‘India is top-tier security partner’: Australia in first national defence strategy | Latest News India - Hindustan Times
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‘India is top-tier security partner’: Australia in first national defence strategy

Apr 18, 2024 04:26 PM IST

The document, issued by the Anthony Albanese government on Wednesday, states that Australia will support India’s key role in the region by enhancing defence cooperation

Australia perceives India as a “top-tier security partner” and is giving priority to practical and tangible cooperation between the two sides that contributes to Indo-Pacific stability, according to the maiden national defence strategy released by Canberra.

Prime Minister Narendra Modi with Australian PM Anthony Albanese in Sydney on May 23, 2023. (Reuters Photo)
Prime Minister Narendra Modi with Australian PM Anthony Albanese in Sydney on May 23, 2023. (Reuters Photo)

The document, issued by the Anthony Albanese government on Wednesday, states that Australia will support India’s key role in the region by enhancing defence cooperation. Australia will also seek opportunities with India to drive bilateral and multilateral cooperation, defence industry cooperation and information-sharing.

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The national defence strategy aims to bolster the Australian Defence Force (ADF)’s deterrence and warfighting capabilities in the Indo-Pacific, including by building stronger partnerships with key countries. Defence minister Richard Marles has said Australia plans to hike military spending by $50.3 billion over the next decade and hit $100 billion by 2033.

“India is a top-tier security partner for Australia. Through the Comprehensive Strategic Partnership between Australia and India, the Government is continuing to prioritise practical and tangible cooperation that directly contributes to Indo-Pacific stability,” the document stated in the section devoted to the Indian Ocean region.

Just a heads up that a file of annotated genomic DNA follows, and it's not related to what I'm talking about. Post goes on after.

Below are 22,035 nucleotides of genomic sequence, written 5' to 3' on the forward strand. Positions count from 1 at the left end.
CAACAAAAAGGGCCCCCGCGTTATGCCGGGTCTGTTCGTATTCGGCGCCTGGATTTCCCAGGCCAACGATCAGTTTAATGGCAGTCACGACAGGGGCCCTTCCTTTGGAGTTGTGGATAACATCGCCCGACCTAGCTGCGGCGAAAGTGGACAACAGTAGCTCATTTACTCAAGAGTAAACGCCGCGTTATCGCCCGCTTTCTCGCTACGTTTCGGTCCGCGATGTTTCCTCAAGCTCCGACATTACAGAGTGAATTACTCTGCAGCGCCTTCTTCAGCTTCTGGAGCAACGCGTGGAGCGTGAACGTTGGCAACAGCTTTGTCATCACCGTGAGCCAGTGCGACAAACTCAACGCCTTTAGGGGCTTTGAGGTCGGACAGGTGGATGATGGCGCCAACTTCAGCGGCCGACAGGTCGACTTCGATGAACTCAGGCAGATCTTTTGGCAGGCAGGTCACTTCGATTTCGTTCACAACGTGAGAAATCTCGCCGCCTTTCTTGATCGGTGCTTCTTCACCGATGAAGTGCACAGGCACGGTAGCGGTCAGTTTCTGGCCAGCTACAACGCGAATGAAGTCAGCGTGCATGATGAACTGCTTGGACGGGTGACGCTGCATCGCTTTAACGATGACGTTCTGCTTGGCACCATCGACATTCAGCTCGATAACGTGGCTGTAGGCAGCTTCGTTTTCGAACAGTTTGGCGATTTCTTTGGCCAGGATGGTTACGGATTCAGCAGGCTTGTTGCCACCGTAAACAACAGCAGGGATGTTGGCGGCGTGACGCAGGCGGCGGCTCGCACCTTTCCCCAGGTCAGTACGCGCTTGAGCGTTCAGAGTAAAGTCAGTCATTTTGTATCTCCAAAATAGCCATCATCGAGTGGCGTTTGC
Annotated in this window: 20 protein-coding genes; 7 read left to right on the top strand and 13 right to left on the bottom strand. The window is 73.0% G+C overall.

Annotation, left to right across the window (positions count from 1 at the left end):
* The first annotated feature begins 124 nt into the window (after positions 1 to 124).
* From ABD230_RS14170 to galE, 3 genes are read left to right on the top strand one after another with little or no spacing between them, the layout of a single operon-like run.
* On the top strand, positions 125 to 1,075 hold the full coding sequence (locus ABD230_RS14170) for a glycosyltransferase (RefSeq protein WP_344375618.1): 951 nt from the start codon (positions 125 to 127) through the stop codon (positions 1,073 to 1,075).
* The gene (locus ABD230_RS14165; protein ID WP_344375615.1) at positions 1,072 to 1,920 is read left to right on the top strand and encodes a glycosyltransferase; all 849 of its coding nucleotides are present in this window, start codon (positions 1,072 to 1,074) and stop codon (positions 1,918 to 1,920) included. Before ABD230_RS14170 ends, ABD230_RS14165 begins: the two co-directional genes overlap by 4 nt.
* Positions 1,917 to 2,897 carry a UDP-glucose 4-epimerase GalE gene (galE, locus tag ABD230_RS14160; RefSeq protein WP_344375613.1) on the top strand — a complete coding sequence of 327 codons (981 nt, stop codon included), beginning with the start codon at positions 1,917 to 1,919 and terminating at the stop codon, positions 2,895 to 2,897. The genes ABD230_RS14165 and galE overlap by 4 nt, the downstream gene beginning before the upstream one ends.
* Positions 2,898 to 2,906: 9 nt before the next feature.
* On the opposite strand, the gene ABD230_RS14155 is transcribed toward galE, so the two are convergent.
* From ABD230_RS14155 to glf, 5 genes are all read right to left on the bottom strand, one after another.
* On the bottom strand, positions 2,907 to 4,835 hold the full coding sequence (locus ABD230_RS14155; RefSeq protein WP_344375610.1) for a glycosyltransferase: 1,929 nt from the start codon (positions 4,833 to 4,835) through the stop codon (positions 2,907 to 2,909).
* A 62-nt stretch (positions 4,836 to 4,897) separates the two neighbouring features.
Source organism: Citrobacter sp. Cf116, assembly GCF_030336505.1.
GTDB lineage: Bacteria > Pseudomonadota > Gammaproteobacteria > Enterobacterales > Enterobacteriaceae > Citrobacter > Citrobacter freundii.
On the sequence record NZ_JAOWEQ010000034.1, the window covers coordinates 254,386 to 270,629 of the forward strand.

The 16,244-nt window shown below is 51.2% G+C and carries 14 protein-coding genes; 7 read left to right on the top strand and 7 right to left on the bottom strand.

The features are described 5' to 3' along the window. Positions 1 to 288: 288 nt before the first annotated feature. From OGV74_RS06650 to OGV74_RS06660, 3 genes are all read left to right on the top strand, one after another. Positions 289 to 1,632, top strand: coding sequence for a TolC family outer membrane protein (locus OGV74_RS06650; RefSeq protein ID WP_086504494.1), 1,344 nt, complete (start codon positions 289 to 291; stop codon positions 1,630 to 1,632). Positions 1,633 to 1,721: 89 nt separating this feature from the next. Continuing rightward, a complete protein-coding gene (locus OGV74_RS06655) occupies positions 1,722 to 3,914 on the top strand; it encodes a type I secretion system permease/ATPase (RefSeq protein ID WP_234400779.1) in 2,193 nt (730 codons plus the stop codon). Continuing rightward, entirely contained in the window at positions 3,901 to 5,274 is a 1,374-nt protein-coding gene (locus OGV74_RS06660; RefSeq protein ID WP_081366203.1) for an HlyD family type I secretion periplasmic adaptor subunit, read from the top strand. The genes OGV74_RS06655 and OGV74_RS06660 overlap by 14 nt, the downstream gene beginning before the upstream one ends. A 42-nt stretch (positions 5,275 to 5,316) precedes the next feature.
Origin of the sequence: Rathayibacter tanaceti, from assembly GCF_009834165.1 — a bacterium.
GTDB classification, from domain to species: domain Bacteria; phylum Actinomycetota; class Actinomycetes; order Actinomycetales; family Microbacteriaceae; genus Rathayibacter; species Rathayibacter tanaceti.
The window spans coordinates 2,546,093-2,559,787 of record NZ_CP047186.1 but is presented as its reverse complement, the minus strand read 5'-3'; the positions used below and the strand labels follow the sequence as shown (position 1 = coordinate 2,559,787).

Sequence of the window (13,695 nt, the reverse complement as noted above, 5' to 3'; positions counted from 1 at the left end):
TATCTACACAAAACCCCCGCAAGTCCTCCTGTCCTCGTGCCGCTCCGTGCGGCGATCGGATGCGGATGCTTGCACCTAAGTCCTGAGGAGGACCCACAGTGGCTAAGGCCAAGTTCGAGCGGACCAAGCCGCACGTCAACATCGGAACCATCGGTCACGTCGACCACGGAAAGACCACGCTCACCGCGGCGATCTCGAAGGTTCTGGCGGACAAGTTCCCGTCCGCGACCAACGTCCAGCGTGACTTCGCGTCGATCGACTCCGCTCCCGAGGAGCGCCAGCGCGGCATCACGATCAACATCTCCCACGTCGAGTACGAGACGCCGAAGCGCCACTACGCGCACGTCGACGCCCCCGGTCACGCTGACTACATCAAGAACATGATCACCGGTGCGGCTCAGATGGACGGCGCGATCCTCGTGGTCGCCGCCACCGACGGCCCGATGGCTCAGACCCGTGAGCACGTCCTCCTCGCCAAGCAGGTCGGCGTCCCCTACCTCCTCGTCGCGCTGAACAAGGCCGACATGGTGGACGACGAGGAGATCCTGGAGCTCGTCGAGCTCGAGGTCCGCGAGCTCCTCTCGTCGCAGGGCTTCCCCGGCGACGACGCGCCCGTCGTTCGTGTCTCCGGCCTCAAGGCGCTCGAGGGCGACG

“Australia will continue to support India’s key role in the region by increasing the depth and complexity of our defence cooperation. The Government will continue to seek opportunities with India to drive practical bilateral and multilateral cooperation, defence industry cooperation and information sharing,” it said.

India and Australia, both members of the Quad grouping that includes Japan and the United States, have witnessed a marked uptick in their defence and security cooperation in recent years. In addition to a range of military training exercises, India and Australia also participate in the annual Malabar naval exercise with the other two Quad members.

In 2020, India and Australia signed the Mutual Logistics Support Arrangement (MLSA), which allows both sides to access each other’s military bases for logistical support. Much of the military cooperation has been driven by shared concerns about China’s aggressive behaviour across the region.

The national defence strategy said Australia must work with key partners such as Japan, South Korea and India that “share our concerns and are prepared to strengthen cooperation in support of shared interests”.

Describing the northeastern Indian Ocean as central to Australia’s security and sea lines of communication, the document said the Australian side will engage with several other countries in this region.

In addition to engaging with India, Australia’s defence cooperation in the Indian Ocean will focus on regularising the ADF’s presence, including increasing deployments, training and exercises with Sri Lanka, the Maldives and Bangladesh, and bolstering regional maritime domain awareness.

The ADF will also continue to integrate with the US and “key partner defence forces – particularly Japan, Indonesia, India, the Republic of Korea, the UK, France, Germany, New Zealand, Singapore, Malaysia and the Philippines – to coordinate our collective strengths and minimise gaps in our global security engagement”, the document said.

However, the document acknowledged the “risk of a crisis or conflict in the Taiwan Strait is increasing, as well as at other flashpoints, including disputes in the South and East China Seas and on the border with India”. There is also increasing competition for access and influence across the Indian Ocean, including efforts to secure dominance over sea lanes and strategic ports.

The document also pointed to India’s strained relations with China and Pakistan. “There remains potential for tension and miscommunication between India and Pakistan, and between India and China – with the risk of nuclear weapons use or proliferation a factor in each potential flashpoint,” it said.

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